Stocking up on ideas for what to do in art

Sunday Snapshots

Gale Jamieson...

March 17, 1996|By Carl Schoettler

Stocking up on ideas for what to do in art; Gale Jamieson: 0) Sculptor finds both inspiration and materials in women's nylons.

Sculptor Gale Jamieson took a walk in the woods near her home in southern York County, Pa., about a year and a half ago, stumbled on a crumbling box full of women's stockings and found a new direction for her art.

"I was intrigued with the image," she says. "How did the box get there? Who was this woman? Had she died and and her collection been thrown out?"

Ms. Jamieson, a native of Brooklyn Park who has an art degree from Towson State University, had been a meticulous craftswoman who took great care in the finish of her carved and woven works. Now, she says, her work has opened up: "The marks of the tools show."

"It's not a material I normally would have chosen," she says. "The material chose me."

The 3-foot-square box was full of hundreds of 1950s-style nylon stockings definitely not pantyhose.

"They retain a memory," she says. "They're very fragile yet very strong. And they're an intimate piece of clothing. They're suggestive of skin to me. They're like a second skin."

She's called one of her stocking works "Memory." She filled two stockings with sand to make wax molds. Side by side on a sheet of white paper stretched between two uprights like a cot, they can recall wounded Civil War soldiers, ancient muskets, the women who wore them.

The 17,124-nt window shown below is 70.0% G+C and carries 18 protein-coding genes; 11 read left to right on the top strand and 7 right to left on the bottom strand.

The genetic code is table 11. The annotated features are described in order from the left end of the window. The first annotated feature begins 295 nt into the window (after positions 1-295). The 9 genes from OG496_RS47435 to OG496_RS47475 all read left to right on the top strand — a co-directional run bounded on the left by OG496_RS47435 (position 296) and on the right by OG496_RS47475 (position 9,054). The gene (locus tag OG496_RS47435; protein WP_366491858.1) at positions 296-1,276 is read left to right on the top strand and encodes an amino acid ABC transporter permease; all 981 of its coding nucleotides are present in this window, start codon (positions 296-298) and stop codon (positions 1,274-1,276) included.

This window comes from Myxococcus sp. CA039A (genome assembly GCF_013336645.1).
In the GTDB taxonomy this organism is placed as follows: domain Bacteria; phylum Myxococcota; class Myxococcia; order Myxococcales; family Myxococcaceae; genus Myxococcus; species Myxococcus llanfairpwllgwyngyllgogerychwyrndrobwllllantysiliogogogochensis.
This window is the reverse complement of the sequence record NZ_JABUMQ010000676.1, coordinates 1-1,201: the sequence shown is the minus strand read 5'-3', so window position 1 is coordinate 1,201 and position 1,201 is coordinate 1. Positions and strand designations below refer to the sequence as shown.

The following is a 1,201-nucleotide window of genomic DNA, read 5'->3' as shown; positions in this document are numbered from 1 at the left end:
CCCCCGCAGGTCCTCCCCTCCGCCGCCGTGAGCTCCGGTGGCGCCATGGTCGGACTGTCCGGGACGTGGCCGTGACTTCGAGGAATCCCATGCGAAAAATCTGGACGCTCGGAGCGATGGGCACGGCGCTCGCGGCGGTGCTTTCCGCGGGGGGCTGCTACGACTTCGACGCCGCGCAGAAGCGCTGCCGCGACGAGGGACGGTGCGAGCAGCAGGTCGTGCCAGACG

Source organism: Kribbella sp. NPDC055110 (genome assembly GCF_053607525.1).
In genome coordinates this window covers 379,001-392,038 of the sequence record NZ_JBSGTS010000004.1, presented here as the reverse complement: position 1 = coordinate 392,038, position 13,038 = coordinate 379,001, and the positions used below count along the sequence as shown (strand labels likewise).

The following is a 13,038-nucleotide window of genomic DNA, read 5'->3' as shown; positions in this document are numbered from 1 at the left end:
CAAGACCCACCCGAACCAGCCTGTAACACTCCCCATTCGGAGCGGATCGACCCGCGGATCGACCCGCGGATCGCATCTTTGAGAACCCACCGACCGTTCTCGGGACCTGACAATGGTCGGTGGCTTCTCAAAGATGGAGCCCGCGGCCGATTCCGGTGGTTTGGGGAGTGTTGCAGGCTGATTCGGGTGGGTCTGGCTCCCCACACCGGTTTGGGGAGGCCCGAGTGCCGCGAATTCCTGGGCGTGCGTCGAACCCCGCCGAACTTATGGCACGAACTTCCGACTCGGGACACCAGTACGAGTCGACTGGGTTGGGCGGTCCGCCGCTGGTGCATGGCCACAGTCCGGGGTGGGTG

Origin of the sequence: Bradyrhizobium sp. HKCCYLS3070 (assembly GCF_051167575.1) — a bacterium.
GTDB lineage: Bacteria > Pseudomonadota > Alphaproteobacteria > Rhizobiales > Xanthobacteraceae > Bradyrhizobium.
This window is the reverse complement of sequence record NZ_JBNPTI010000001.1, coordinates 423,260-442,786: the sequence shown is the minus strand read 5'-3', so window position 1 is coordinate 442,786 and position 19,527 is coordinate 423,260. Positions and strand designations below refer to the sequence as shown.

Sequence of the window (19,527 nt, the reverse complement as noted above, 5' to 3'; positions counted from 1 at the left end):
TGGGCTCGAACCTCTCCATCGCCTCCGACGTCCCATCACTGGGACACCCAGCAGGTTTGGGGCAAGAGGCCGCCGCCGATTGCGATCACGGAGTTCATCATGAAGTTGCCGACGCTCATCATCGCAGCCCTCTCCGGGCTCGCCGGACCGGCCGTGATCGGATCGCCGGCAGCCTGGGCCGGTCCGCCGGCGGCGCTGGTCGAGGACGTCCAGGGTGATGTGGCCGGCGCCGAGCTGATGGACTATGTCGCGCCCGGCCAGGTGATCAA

"The stocking has a form it wants to take," she says. "It's like an old pair of jeans you've worn and worn and worn. They've shaped themselves to your body."

Ms. Jamieson works in an unheated barn at her home, which is about two miles west of Fawn Grove, just over the Maryland line in Pennsylvania. She's done about two dozen stocking pieces so far and still has some of her initial find left. She's exhibited recently at School 33 and the Halcyon Gallery in Baltimore, and this month her works are at the Chesapeake Gallery of the Harford Community College.

She's very, very serious about her work. But, she insists, don't forget there's a humorous side to be perceived. The run in the stocking, perhaps.

@ A clinical psychologist by profession, Betsy Zaborowski has a private practice and teaches part-time at Johns Hopkins University. Although she has some residual vision, Dr. Zaborowski has been legally blind since birth. She also works part-time for the National Federation of the Blind as a consultant, primarily working on program development and some fund-raising for the NFB's Newsline Baltimore project.

People in Baltimore who can't read the newspaper can listen to stories from several daily newspapers, thanks to the project.

Newsline Baltimore is part of a network of adapted computers that convert electronic newspaper text into computer-generated speech available over phone lines to thousands of blind individuals throughout the country, 24 hours a day and at no cost to the listener.

Dr. Zaborowski said that for the first time in her life she is able to read newspapers on a daily basis at the same time as the general public.

Dr. Zaborowski, 46, first became involved with the NFB in 1979.

"I met some very successful, confident blind people that helped me make lots of transitions," explained Dr. Zaborowski, "like the first time that I had to pick up the white cane and use it publicly. That's often a very difficult time for people, and my blind friends at the NFB really helped me through that."

The NFB, with its national headquarters here in Baltimore, is the largest consumer organization of people who are blind and visually impaired in this country.

"I really needed to deal with my blindness [and] to get more comfortable with it," said Dr. Zaborowski.

"I got introduced to the NFB at that time, and it was a real life-saver for me."

Christie Santiago

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